Manufacturing: Make it African
The decision bySwedish clothing retailer H&M to import clothes from Ethiopia in 2012, alongside United Kingdom-based Tesco and Irelnd-based Primark, has been followed by the next logical step – setting up plants in Ethiopia itself.
In August, H&M announced it will expend its network of supplier to the East African country.
There is a very strong relationship between technology, skills, education and economic performance
Manufacturing in Africa is at a tipping point, and this is partly because of global factors. Salary increases are comfortably outstripping inflation in Asia. The Federation of Indian Chambers of Commerce and Industry reported that wages rose 15% in 2012.
The International Labour Organisation calculated that Asian wages doubled between 2000 and 2011 – and in China they tripled over the same period.
But it is also being pulled along by domestic demand and new infrastructure in Africa.
And as manufacturers start to set up shop, they are creating a snowball effect. The expansion of large agribusinesses like East African Breweries, which opened a depot in South Sudan in September and plans to open a plant in Juba this year, creates local demand for a whole range of allied goods.
For example the use of plastic packaging in Africa has grown 150% over the past six years, according to John Thompson of Exhibition Management Services, who organizes African business conferences.
“Plastics imports to Africa have grown by up to 40%. The use of plastics in East Africa alone will treble in the next five years,” he predicts.
This demand has spurred local companies to consolidate and seize opportunities. “Our corrugated packaging business is a good example. We were the largest in Uganda. Now we are East Africa’s largest, having merged with Kenya’s largest,” says Ashish Thakkar, managing director of Mara Group, a diversified East African conglomerate.
Agribusiness clusters are emerging that integrate the packaging and production processes.
Mozambique’s ProSavana project – a trilateral arrangement between Japanese development finance institutions, Brazilian agribusinesses and the Mozambican government that non-governmental organisations have criticised for disadvantaging small-scale producers – contains a grain cluster in Niassa that will include special economic zones where processing of maize, sunflower and soybean will take place.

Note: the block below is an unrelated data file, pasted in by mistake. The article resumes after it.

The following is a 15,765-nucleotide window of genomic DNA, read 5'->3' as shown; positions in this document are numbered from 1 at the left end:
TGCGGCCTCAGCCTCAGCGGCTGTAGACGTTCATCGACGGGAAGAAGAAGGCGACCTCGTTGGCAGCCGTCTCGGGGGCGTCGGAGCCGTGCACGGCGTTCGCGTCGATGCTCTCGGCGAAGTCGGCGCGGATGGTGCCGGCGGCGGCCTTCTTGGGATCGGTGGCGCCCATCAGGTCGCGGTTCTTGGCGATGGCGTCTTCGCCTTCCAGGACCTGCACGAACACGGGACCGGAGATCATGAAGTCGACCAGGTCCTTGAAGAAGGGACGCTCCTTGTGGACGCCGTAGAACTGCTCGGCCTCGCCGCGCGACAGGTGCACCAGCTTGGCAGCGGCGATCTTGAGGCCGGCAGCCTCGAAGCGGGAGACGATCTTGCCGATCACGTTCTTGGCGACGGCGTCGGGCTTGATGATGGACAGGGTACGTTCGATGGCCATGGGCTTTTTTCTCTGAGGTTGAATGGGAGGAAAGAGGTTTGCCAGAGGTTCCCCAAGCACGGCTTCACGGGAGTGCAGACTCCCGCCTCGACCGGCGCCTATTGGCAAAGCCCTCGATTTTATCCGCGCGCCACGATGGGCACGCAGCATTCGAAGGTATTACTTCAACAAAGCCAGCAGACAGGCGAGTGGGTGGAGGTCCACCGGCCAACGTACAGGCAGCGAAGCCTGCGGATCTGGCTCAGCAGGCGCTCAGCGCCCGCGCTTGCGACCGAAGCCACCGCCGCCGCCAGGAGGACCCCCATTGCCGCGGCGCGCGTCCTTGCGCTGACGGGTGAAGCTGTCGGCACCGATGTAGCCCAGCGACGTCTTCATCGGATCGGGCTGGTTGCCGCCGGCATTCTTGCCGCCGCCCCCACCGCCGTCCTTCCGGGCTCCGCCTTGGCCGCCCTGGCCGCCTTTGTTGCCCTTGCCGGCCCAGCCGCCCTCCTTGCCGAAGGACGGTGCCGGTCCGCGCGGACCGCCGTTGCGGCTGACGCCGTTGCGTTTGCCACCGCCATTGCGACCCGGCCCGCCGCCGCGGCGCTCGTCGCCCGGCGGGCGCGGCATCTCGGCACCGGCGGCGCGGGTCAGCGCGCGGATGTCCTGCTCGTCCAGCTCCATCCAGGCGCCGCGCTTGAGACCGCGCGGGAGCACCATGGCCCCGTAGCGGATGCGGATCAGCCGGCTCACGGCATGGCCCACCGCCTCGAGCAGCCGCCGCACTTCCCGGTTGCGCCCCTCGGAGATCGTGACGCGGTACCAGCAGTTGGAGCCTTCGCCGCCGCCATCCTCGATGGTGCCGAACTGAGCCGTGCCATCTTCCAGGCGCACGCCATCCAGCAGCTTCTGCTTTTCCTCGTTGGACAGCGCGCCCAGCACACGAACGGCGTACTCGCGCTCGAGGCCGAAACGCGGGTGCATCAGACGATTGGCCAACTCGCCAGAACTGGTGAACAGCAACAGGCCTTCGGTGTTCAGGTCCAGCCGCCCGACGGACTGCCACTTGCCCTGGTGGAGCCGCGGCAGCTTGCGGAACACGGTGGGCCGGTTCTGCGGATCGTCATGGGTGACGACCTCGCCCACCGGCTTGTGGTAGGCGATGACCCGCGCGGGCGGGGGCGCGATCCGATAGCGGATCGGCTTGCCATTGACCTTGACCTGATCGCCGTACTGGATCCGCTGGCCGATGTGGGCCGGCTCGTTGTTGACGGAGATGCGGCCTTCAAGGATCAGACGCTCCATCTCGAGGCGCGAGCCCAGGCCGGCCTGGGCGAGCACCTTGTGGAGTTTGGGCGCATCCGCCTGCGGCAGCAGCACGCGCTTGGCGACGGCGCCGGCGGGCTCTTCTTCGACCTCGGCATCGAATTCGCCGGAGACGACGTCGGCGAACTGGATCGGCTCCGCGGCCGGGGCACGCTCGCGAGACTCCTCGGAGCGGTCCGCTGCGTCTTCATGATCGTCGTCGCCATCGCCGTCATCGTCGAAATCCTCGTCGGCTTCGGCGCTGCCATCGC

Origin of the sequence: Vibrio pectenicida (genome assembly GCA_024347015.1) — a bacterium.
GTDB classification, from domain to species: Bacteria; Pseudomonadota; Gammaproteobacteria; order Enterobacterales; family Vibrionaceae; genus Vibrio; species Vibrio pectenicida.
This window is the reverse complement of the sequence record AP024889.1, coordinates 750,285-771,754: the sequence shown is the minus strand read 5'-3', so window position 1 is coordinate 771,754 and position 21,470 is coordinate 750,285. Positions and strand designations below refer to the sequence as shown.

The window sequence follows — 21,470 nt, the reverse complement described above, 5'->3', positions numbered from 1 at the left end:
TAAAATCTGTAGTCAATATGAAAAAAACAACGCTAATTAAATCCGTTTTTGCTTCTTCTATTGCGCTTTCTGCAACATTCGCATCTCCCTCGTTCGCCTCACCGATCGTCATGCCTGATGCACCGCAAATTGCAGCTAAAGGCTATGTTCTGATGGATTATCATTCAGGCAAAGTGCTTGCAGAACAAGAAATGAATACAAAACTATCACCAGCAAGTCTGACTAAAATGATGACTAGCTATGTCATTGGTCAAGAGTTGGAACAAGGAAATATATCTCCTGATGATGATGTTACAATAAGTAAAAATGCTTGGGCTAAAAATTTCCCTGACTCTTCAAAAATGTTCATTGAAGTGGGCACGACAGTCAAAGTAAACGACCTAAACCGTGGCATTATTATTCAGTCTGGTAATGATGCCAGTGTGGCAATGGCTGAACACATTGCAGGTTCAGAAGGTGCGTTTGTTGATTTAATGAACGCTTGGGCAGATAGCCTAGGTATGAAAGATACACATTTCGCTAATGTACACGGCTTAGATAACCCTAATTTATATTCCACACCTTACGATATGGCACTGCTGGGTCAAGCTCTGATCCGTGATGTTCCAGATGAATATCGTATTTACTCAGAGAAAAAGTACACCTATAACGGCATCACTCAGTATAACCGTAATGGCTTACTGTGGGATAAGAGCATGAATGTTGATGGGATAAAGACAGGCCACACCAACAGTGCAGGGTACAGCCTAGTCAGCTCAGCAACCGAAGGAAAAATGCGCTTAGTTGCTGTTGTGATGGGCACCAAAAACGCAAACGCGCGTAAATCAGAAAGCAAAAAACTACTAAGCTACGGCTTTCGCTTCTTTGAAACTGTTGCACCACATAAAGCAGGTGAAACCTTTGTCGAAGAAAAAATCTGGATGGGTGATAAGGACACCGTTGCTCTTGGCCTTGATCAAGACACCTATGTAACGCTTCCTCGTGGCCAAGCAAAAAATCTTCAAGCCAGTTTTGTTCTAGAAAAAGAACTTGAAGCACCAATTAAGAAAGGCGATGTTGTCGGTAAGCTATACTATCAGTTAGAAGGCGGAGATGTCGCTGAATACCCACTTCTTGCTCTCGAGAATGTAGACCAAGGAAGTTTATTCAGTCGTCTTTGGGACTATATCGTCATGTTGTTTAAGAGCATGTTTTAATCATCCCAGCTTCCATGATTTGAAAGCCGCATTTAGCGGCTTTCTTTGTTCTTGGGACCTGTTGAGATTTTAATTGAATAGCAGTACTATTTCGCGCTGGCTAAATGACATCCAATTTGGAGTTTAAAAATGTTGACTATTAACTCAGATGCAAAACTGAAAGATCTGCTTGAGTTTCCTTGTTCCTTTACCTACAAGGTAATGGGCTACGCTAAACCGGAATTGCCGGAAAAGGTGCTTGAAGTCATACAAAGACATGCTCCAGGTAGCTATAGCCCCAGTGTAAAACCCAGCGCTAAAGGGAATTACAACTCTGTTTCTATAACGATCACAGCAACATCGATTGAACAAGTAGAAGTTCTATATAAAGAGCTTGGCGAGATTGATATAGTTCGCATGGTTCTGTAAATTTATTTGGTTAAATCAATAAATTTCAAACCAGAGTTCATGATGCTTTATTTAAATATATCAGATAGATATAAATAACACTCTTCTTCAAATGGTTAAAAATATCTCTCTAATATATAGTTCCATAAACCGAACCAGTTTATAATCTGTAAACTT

Morocco’s Agadir Haliopôle – an integrated complex – has filled a hole in the value chain in the fish export sector, which previously had ad hoc clusters of canning factories.
Now a 150ha site on the outskirts of Agadir will house processing, packaging, logistics and research and development companies. The government’s goal is for the site to process 500,000tn of seafood a year.
For large car manufacturers, such as Renault in Morocco’s Tangier auto production hub, the presence of a dense web of suppliers is often a requirement for the initial investment in a plant.
Indeed, the presence of parts manufacturing on or near the site of a primary manufacturer is not just a handy bonus. Tajeddine Bennis, who runs the SNOP parts factory in the Tangier Free Zone, which supplies Renault, says this clustering can generate further demand.
“As a group of first-order parts suppliers we tallied together our needs and found that our collective demand for special foil packaging is enough to support an on-site manufacturer. So we contacted a Turkish company with the figures, and they are building a plant.”
There is a similar race in Ethiopia’s nascent garment and footwear sector to create the cluster of button, thread, sole and laces producers, as well as the service providers like those who repair and maintain industrial sewing machines, without which costs can mushroom.
Some governments appear able to drag manufacturers up the value chain.
The government in Mauritius, for example, was able to provide a set of incentives to help to set up spinning mills and dyeing companies, while encouraging the big conglomerates that run the sector to start investing heavily in technology.
The result is that Mauritius managed to avoid the worst of the storm that hit African textile manufacturers in 2005 with the end of the Multi Fibre Agreement, which had previously prevented Asian textile exporters like China and Pakistan from flooding world markets.
But to do this kind of technological upgrading, a country has to invest in skills and local research and development.
Much as the United States government has funded basic research that companies successfully spun off into commercial applications, China and India have had great success in attaching business incubators to universities in the fields of agriculture and pharmacology.
Africa is a long way behind, apart from some worthy exceptions in Morocco and South Africa.
Ethiopia has also started to focus on developing institutions that can help companies in their quest to adopt best practices and improve technology.
“There is a very strong relationship between technology, skills, education and economic performance,” says Elias Masilela, the chief executive of South Africa’s Public Investment Corporation.
“Australia, for instance, imports 95-98% of its technology but because of the intellectual capacity they have, they’re able to adapt that technology into their environment and make it perform better than it was before it reached their shores.” ●